Running with the pack on a tour of the Post
Combine one introverted newspaper editor with five hyperactive Cub Scouts, and what do you get?
Comedy or tragedy — depends on your perspective, I guess.
This week, I had the pleasure of leading the boys of Cub Scout Pack 306 on a tour of the Salisbury Post.
Now, I’ve led these tours in the past to decidedly mixed reviews, if glazed-over eyes can be considered a review. This one seemed to go fairly well. Maybe I’ve gotten better at it. Or, maybe I’ve just learned to focus on the positives, like the fact that I don’t need to worry about holding their attention for very long, because, apparently, nothing holds their attention for very long.
Since we start on the first floor, that’s where I start to explain the departments that make up the Post and what the people in each of them do.
First, I point out circulation. The people who work in this department, I say, are in charge of getting the newspaper to all the places it needs to go. Why is it called circulation? Because the newspapers circulate throughout our coverage area every day, just like blood circulates through your body. Cub Scouts have all had basic anatomy, right?
Next, I ask how they think the newspaper makes most of the money it needs to pay its employees and bills.
“You give them the paper, and they give you money?” one ventures. Yes, that’s true, but paper sales don’t make up most of our income.
“People line up and give it to you?” another guesses. Yes, that is the preferred business model. Please tell your friends and family to support it.
Finally, I explain to the boys that advertising makes up the bulk of our revenue and encourage them to support our advertisers in the hopes, I guess, that they’ll need to buy a car soon, or furniture, or a hearing aid.
My knowledge of the first floor more than exhausted, we head upstairs, past the second floor (“where the boring business stuff happens,” I tell them) to the third floor (“where I work, and all the fun stuff happens.”)
We stop at one of my favorite artifacts and an opportunity to show the boys just how much things have changed in newspaper production. Sitting between the stairs and elevator is a Salisbury Post front page plate from the days when hot metal was poured into molds to form letters, words and sentences. This particular page is from 1971.
But first, we have to shepherd back a couple of boys who’ve wandered into the adjacent break room.
“Are you more fascinated with the Coke machine than the tour?” I ask.
“I’m fascinated with the couch,” one boy answers.
It is a comfortable couch.
I ask the boys what they notice about the plate. We talk about the fact that all the words are backwards, because it would be used to make a negative. What else?
“This is rough,” says one, running his hand over the metal type.
“This looks like a whistle,” another says, describing a National Education Week symbol on the page that has come unglued from the plate.
“It’s a penny,” says another. “Can I have it?”
No, but you can tell me what you notice about this, I say, pointing to the lone, relatively small photo on the page, a photo of a man who appears to be in his 40s. In 1971.
“Is that you?” asks one.
Moving on, we head to the newsroom, where the boys seem impressed by the array of cubicles and computers.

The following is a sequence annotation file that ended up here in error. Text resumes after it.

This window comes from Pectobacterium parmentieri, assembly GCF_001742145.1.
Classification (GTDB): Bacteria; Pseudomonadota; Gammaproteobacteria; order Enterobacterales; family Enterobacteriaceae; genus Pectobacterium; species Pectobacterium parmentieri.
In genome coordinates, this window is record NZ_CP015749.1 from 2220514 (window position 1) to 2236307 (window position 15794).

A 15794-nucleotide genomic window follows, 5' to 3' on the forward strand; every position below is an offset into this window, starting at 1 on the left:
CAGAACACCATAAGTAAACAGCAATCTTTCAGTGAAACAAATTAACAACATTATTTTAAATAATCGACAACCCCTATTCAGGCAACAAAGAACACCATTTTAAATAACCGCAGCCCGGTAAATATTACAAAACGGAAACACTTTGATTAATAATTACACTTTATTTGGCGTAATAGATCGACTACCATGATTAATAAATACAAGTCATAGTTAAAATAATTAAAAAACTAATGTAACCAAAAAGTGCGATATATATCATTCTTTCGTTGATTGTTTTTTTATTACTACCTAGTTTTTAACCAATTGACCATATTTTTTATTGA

“Can you touch things in here?” one asks.
“I can touch everything,” I say.
“Are you the boss?” he asks.
During the academic year, fourth-grade classes tour the Post, and I sometimes show them a desk decoration bequeathed to me by a former managing editor. It’s a rubber alligator with its jaws clamped down on a furry toy mouse. This symbolizes the relationship — I tell them, as was told to me — between reporter and editor. Guess which one is me. (Hint: I am not the alligator.)
Unsure these guys would appreciate the iconography of this or that my spirit animal is a helpless toy mouse, and thankful to pawn off part of the tour, I just introduce them to one of my bosses, reporter Shavonne Potts.
Shavonne, whose beat involves sirens and flashing lights and things kids typically get a charge out of when they visit us, tells the boys what she does and explains why its important for newspaper reporters to use Twitter, Facebook and a website in addition to the printed page. Then she asks them to look around her cubicle and identify some of the tools she uses in her job.
“A camera?” guesses one.
“A coffee cup?”
Oh, yes. We all use coffee cups.
After explaining how news stories get to the page, and giving them a sneak peek at the next day’s front page (which is blank), we head to another place kids always find fascinating: the plate room.
Unlike the old hot-metal plate we saw earlier, this room uses computers and lasers and has cool yellow lighting, and Tom Marts explains the entire process that — if there’s nobody in the plate room to explain — I typically attribute to “magic.”
A visit to the mail room (“No, you cannot have the Sunday comics early. I know there are stacks of them in here, but still …”) and a look at the press complete the our rounds. I apologize that the press is idle. If they’d like to see it running, I tell the boys, have their parents bring them back around 1 a.m. The parents don’t seem as enthusiastic about this as some of the boys do.
Before we part, I tell the Scouts I hope they enjoyed the tour and learned something. I know I did. I do every time.
Scott Jenkins is news editor of the Salisbury Post.